Interstate 77 in South Carolina

By | October 14, 2022


Get started columbia
End Rock Hills
Length 90 mi
Length 145 km
  • 1 → Greenville / Charleston2 12th Street Extension
  • 5 Bluff Road
  • 6 Shop Road
  • 9 Columbia
  • 10 Fort Jackson Boulevard
  • 12 Forest Drive
  • 13 Decker Boulevard
  • 15 Percival Road
  • 16 → Augusta / Florence
  • 17 Colombia
  • 18 → Colombia
  • 19 Farrow Road
  • 22 Killian
  • 24
  • 27 Blythewood
  • 32 Ridgeway
  • 34 Ridgeway
  • 41 Winnsboro
  • 46 Camp Welfare Road
  • 48 Great Falls
  • 55 Chester
  • 62 Richburg
  • 65 Chester
  • 73 Rock Hill
  • 75 Rock Hill
  • 77 Rock Hill
  • 79 Rock Hill
  • 82 Rock Hill
  • 83 Fort Mill
  • 85 Fort Mill
  • 88 Tega Cay
  • 90
  • North Carolina

Interstate 77 or I -77 is an Interstate Highway in the U.S. state of South Carolina. The highway forms a north-south route in the middle of the state and runs from the capital Columbia to the North Carolina border at Rock Hill. Interstate 77 is 145 kilometers long.

  • WATCHTUTORIALS.ORG: Features why South Carolina has the nickname as Palmetto State and its economy, history and geography.

Travel directions

I-77 at Rock Hill, near the North Carolina border.

I-77 at I-20 at Columbia.

Interstate 77 begins on the south side of the state capital Columbia at an interchange with Interstate 26. I-77 then forms the southern and eastern bypass of Columbia and bridges the Broad River. I-77 has 2×3 lanes and crosses Interstate 20 east of Columbia. Shortly thereafter, State Route 277 connects from downtown. I-77 then briefly has 2×4 lanes but quickly narrows back to 2×3 lanes.

This is followed by a rural route of approximately 90 kilometers to Rock Hill. Outside of the metropolitan area of ​​Columbia, the highway has 2×2 lanes and leads through a densely wooded area that is slightly sloping. I-77 passes the small town of Rock Hill on the east side, the passage past the town has 2×3 to 2×4 lanes. In fact, this is already part of the Charlotte urban area. I-77 holds 2×4 lanes to the border with North Carolina. Interstate 77 in North Carolina then continues through Charlotte.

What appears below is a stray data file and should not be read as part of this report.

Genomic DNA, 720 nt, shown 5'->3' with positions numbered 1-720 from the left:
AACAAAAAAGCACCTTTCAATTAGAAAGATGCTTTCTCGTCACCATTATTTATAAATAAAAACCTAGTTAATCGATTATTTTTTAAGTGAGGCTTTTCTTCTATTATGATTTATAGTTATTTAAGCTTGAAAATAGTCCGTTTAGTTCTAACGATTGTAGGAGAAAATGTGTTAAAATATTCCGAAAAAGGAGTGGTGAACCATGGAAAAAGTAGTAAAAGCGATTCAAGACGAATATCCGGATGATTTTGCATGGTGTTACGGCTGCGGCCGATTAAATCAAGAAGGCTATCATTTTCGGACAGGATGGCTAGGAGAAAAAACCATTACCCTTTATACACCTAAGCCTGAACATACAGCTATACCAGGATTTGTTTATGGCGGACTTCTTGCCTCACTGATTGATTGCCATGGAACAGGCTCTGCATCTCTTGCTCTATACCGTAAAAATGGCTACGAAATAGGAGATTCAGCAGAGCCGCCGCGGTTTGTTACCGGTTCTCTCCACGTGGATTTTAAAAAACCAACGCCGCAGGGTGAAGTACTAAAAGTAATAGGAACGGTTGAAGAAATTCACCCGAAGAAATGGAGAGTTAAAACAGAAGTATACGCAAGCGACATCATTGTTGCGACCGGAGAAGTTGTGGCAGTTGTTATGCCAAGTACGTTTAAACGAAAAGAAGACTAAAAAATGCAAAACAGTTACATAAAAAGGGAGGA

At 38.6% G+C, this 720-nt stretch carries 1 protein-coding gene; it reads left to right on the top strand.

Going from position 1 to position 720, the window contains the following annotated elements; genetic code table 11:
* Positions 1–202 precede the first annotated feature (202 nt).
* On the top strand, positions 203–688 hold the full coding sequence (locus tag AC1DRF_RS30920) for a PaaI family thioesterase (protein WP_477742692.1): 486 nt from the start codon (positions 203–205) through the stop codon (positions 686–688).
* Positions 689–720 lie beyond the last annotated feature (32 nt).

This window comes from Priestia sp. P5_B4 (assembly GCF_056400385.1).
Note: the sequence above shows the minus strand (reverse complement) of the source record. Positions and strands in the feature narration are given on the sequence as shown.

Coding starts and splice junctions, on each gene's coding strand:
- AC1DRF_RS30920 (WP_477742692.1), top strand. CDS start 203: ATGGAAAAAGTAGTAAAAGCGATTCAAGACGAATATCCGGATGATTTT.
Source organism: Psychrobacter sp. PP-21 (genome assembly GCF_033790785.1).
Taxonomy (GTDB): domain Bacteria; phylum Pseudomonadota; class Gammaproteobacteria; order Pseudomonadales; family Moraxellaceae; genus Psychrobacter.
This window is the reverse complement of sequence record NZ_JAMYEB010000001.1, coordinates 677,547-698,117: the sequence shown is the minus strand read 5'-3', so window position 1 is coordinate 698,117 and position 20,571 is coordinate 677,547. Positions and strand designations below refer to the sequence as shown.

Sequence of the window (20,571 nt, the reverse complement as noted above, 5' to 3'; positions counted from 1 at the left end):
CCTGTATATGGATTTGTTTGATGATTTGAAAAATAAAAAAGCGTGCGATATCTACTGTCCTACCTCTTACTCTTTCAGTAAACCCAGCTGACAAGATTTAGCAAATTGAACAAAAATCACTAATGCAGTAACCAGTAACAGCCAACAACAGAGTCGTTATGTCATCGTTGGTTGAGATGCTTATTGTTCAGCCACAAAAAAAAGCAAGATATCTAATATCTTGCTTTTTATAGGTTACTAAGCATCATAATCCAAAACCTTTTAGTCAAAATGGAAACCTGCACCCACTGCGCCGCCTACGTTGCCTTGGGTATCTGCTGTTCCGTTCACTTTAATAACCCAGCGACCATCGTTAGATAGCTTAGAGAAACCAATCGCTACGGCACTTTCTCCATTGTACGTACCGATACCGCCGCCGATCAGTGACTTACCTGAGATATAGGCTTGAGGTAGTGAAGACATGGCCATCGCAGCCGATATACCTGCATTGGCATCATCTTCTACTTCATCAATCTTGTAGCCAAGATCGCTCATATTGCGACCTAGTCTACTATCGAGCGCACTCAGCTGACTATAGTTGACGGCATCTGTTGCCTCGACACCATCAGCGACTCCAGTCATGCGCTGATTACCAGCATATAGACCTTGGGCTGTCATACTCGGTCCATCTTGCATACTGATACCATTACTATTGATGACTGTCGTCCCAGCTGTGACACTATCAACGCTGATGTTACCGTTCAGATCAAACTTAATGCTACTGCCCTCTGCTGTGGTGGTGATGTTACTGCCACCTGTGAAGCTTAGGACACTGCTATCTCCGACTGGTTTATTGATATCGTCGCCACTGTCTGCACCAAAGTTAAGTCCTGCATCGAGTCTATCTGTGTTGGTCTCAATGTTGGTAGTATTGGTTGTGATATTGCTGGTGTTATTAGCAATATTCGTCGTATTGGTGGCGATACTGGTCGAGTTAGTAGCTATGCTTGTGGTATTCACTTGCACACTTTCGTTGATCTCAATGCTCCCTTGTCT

• Provides state overview of South Carolina and its alternative name as The Palmetto State


Before the construction of I-77, US 21 was the through route between Columbia, Rock Hill and Charlotte. This road was equipped with 2×2 lanes only in the metropolitan areas of Columbia and Rock Hill prior to the construction of I-77. At that time, through traffic was not that extensive because both Columbia and Charlotte only started to grow strongly a little later.

Construction history

The original 1957 Interstate Highways plan envisioned a southern end of I-77 in Charlotte, North Carolina, so it would not pass through South Carolina. In the Federal-Aid Highway Act of 1968, it was decided to extend I-77 further south to I-20 in Columbia. Construction first started on the northern section between Rock Hill and Charlotte, which opened in the mid-1970s. The longer stretch from Columbia to Rock Hill was opened in the late 1970s and early 1980s, and from 1982 the highway was continuous between Columbia and Charlotte.

Still later, it was decided to extend I-77 to I-26, as an eastern bypass of Columbia. This facilitated traffic from Charlotte to Charleston. In 1986, I-77 was extended several miles south of I-20 in Columbia. Also in 1986, the section south of Columbia opened with administrative number I-326. However, this number was probably never signposted. This section also included the bridge over the Broad River. In 1995, the last link opened along the east side of Columbia, completing I-77.

Later adjustments

In the 1990s, the section between State Highway 277 at Columbia and US 21 north of the city was widened to 2×3 lanes. Between 2016 and 2018, a short stretch between I-20 and State Highway 277 on the northeast side of Columbia was widened from 2×2 to 2×3 lanes.

Traffic intensities

Daily, 70,000 to 80,000 vehicles travel on I-77 along the south and east sides of Columbia, then drop to 55,000 vehicles between I-20 and SC-277. Shortly thereafter, a peak of 86,000 vehicles per day is immediately after SC-277, then rapidly declines to about 40,000 vehicles per day between Columbia and Rock Hill. This then rises again to 62,000 vehicles along Rock Hill and 145,000 vehicles on the border with the state of North Carolina, due to the area of ​​influence of the city of Charlotte.

Interstate 77 in South Carolina